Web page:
Corporate Governance and Accountability

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Corporate Governance and Accountability


Corporate governanceProtects the rights of shareholders to trade shares, to obtain timely and regular information about corporate well being, participate and vote in general shareholder meetings, elect and remove members of the board, and share in corporate profits. Recognises and protect the rights of stakeholders.


Ethical principles supported by lawHonesty and Transparency Responsibility and Accountability Fairness and Justice Avoidance of conflicts of interest and related party dealings Application of the principles of good corporate governance


Corporate governance underpins corporate survival Not just formal accountability but vital for investor confidence - affects capitalisation, regulation, reputation Now measured by GovernanceMetrics International cf. Corporate Governance Authority, Transparency International. World Bank sponsored Global Corporate Governance Forum


Why is good corporate governance important? It can lower the cost of capital. It promotes investor confidence. It is important to respond to global best practice.


How is good corporate governance achieved?There are various models of good corporate governance. Most recently, the OECD has set guidelines. The Cadbury Committee in the UK, benchmarked CG and then the General Motors Guidelines on Significant Corporate Governance Issues. The Canadians and the ASX Corporate Governance Council have espoused similar principles.


OECD recommendations 2004Disclosure of The financial and operating results of the company. Company objectives. Major share ownership and voting rights. Remuneration policy for members of the board and key executives, and information about board members, including whether they are independent. Related party transactions. Foreseeable risk factors. Issues regarding employees and other stakeholders. Governance structures and policies


Good corporate governance and development1991 - following collapse of firms declared healthy in audited returns, the Financial Reporting Council, the London Stock Exchange and the UK accountancy profession established the Cadbury Committee to inquire into financial aspects of corporate governance.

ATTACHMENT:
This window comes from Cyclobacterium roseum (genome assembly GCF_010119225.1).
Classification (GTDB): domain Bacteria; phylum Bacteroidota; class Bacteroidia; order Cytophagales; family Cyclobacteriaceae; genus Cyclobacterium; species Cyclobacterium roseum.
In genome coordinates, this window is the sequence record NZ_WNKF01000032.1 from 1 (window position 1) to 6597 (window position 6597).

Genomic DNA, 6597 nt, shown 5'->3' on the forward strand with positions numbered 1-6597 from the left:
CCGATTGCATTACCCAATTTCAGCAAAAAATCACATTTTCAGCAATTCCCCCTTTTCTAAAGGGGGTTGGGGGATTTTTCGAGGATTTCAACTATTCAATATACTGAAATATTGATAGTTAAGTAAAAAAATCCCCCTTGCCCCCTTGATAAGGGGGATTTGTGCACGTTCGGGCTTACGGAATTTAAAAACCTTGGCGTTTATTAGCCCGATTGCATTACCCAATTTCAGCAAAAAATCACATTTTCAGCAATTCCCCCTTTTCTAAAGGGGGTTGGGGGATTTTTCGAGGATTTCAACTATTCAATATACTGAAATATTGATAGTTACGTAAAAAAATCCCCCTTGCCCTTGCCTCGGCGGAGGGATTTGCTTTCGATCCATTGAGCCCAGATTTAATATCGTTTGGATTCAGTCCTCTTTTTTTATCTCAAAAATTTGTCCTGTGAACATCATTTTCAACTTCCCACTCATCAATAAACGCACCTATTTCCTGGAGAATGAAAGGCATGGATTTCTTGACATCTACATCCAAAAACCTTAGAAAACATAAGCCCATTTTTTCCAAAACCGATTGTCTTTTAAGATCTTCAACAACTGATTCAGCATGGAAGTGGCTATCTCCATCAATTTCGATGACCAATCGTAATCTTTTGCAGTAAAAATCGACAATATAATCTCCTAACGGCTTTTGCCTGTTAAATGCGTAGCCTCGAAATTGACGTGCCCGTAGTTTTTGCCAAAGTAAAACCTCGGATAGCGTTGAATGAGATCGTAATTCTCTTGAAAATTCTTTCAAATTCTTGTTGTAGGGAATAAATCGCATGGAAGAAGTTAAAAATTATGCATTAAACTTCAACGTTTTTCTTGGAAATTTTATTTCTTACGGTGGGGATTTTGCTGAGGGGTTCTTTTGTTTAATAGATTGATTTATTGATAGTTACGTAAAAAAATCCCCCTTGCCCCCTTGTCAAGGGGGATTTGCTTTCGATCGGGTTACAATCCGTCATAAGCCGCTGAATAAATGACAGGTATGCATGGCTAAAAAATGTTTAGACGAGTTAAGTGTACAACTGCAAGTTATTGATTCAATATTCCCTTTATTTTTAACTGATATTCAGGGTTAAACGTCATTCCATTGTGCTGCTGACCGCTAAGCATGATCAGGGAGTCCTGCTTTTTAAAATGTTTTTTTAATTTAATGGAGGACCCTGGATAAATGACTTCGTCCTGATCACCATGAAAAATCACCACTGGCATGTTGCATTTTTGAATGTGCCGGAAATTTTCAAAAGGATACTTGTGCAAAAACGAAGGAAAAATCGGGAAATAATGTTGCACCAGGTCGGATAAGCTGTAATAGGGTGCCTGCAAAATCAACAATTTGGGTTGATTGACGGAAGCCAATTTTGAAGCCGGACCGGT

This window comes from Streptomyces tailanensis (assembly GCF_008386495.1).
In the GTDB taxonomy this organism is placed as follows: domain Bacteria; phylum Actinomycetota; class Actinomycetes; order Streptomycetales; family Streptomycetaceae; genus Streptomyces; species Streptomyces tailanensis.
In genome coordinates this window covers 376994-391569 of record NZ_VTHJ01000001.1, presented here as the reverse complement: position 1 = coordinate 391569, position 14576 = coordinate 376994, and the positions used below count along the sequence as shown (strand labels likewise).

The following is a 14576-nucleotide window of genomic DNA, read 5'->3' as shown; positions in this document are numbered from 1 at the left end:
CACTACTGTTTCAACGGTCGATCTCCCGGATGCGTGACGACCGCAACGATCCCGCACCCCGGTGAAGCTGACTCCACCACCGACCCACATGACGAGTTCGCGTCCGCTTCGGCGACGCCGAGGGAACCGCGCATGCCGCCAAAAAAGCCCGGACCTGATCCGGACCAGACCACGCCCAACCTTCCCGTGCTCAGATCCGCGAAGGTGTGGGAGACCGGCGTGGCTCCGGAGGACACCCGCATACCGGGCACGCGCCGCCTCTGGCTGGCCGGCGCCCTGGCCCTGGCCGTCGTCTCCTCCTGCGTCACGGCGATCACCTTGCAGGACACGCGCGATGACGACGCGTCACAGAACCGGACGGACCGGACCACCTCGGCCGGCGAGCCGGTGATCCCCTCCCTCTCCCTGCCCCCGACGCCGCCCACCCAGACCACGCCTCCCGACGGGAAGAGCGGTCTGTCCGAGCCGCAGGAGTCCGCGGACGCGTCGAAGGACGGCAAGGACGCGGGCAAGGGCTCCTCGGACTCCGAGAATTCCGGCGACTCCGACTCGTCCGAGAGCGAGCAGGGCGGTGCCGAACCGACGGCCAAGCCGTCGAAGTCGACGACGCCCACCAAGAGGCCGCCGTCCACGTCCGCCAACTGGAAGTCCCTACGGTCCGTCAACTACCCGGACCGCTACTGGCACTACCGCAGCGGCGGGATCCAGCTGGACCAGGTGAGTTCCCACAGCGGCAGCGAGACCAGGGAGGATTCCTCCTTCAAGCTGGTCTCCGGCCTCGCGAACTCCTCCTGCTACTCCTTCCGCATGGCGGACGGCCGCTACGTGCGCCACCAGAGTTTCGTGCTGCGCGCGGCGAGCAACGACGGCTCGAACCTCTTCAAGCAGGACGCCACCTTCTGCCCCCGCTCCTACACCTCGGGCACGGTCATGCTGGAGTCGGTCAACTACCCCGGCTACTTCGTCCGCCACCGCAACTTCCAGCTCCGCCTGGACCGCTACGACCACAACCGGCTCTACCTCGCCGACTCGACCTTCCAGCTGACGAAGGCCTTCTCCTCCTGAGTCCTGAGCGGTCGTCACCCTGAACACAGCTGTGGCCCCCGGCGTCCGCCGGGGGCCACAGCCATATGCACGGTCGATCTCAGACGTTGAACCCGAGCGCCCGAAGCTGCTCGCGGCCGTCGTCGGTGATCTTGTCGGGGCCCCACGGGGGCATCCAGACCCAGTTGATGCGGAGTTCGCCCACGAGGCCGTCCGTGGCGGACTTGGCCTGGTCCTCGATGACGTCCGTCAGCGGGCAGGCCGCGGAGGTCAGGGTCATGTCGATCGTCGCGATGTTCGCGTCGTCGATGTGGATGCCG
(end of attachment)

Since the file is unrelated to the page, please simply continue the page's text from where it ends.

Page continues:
What is corporate governance?Corporate governance is the system by which companies are directed and managed. Good corporate governance structures add value to corporations and provide accountability and control systems.


Good corporate governance and development 1991 - following collapse of firms declared healthy in audited returns, the Financial Reporting Council, the London Stock Exchange and the UK accountancy profession established the Cadbury Committee to inquire into financial aspects of corporate governance.


Cadbury Report RecommendedConformity with its Code of Best Practice. This was voluntary. More clear and detailed financial reporting in order to: Inspire public confidence in corporations Enable directors to advance the best interests of the company and to avoid concentrations of power. The clear separation of the responsibilities of CEO and chair of the board.


Non-executive directors shouldHave a stronger role on boards Should be selected according to formal processes Be clearly independent from the management of the company Not have business interests which could conflict with those of the company


Cadbury also recommendedThe establishment of an Audit Committee with at least 3 non-executive directors and access to independent audit advice